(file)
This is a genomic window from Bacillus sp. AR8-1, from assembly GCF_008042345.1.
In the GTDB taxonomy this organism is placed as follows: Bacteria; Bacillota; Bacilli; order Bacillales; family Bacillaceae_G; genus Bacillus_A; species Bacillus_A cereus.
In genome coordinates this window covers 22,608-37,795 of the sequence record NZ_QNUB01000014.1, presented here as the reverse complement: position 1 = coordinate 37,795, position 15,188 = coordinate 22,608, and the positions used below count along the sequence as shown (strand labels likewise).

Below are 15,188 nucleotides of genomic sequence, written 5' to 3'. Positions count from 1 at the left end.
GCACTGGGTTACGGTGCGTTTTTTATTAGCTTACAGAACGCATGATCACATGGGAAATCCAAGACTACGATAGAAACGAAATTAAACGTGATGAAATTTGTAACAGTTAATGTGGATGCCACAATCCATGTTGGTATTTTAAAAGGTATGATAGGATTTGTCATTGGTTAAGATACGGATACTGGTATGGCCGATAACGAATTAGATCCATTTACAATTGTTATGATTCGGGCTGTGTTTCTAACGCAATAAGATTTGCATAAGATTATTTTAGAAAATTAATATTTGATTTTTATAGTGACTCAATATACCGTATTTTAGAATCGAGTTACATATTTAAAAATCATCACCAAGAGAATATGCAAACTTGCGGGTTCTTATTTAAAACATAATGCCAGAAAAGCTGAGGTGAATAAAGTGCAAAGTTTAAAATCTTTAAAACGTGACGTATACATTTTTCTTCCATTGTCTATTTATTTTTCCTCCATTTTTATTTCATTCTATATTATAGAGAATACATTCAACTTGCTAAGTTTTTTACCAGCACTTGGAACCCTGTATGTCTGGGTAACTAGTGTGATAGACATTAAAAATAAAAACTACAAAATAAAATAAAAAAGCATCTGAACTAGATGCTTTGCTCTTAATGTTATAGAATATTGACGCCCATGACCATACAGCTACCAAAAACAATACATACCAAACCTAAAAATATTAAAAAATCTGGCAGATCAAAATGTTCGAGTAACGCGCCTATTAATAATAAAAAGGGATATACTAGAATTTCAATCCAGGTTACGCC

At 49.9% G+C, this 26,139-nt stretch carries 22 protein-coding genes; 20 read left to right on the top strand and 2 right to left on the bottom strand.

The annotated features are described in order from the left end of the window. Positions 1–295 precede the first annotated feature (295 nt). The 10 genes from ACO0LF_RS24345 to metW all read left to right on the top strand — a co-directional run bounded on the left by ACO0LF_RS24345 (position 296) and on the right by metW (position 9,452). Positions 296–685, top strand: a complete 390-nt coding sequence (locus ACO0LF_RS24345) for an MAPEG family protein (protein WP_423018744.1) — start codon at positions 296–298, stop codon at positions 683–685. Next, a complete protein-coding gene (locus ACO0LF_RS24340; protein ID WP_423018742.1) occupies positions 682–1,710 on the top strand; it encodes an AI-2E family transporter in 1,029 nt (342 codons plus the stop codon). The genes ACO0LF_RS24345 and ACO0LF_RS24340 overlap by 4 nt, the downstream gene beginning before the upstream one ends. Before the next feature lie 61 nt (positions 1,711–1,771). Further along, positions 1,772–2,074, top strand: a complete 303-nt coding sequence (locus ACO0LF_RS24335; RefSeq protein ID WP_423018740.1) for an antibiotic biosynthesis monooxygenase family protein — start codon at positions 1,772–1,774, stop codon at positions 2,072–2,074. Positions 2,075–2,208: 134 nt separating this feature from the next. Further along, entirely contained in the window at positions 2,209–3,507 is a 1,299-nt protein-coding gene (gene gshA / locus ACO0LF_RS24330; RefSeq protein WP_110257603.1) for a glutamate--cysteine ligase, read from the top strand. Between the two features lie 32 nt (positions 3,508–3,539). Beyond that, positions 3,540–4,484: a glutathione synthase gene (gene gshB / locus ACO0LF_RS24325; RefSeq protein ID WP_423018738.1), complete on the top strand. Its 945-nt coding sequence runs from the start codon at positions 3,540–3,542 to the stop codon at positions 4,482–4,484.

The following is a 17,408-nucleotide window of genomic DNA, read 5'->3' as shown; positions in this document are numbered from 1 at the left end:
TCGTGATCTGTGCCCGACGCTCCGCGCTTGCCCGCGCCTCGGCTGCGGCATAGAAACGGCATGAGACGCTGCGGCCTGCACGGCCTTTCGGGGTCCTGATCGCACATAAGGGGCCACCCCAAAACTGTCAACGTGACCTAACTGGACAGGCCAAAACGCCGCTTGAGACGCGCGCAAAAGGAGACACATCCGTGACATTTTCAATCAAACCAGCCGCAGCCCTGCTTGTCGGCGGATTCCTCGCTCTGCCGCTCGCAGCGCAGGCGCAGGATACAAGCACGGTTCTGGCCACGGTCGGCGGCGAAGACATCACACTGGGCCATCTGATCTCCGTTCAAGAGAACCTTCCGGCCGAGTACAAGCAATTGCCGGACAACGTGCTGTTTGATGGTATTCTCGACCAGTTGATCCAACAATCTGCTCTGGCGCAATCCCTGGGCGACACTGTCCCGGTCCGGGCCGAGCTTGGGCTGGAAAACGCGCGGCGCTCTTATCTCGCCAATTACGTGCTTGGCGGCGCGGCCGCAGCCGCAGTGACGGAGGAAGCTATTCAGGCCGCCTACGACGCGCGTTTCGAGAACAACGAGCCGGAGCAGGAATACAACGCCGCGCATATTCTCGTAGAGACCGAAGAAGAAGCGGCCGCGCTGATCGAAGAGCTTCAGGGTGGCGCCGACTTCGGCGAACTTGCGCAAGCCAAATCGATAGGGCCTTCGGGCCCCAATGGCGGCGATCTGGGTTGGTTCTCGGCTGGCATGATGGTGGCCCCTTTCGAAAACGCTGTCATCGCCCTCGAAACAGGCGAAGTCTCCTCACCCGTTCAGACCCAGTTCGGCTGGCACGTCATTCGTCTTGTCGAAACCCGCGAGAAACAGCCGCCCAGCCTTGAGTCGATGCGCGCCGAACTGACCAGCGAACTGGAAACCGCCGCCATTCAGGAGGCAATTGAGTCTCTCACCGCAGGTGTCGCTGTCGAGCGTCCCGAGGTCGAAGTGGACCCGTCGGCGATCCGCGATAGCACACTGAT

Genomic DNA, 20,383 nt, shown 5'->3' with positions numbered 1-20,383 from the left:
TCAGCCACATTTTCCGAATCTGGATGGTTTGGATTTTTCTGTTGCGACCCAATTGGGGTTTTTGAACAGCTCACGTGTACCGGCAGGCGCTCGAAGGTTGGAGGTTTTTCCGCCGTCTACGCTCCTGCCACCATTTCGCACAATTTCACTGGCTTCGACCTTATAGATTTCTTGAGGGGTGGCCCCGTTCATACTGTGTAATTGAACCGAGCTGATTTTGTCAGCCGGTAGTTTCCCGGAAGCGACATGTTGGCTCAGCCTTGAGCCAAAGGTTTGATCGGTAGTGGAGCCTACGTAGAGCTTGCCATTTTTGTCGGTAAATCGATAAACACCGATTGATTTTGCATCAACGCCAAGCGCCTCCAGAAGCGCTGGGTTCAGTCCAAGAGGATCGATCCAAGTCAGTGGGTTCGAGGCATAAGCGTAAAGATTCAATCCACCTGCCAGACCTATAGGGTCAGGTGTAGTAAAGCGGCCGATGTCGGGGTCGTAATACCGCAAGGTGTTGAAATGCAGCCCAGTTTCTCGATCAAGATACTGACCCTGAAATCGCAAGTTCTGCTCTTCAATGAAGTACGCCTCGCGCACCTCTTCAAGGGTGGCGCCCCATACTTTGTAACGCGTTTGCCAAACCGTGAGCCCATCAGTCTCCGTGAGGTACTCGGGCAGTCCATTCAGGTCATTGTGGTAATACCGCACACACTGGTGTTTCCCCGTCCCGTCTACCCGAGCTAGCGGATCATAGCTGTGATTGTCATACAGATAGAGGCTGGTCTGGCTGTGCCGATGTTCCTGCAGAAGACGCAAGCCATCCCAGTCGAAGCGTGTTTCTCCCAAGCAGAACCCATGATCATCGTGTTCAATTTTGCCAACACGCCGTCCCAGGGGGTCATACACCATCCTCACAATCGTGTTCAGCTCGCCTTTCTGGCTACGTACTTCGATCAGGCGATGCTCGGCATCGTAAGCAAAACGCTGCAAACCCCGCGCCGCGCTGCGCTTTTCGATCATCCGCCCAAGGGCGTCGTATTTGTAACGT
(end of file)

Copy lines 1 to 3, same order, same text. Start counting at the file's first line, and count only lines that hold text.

This is a genomic window from Bacillus sp. AR8-1, from assembly GCF_008042345.1.
In the GTDB taxonomy this organism is placed as follows: Bacteria; Bacillota; Bacilli; order Bacillales; family Bacillaceae_G; genus Bacillus_A; species Bacillus_A cereus.
In genome coordinates this window covers 22,608-37,795 of the sequence record NZ_QNUB01000014.1, presented here as the reverse complement: position 1 = coordinate 37,795, position 15,188 = coordinate 22,608, and the positions used below count along the sequence as shown (strand labels likewise).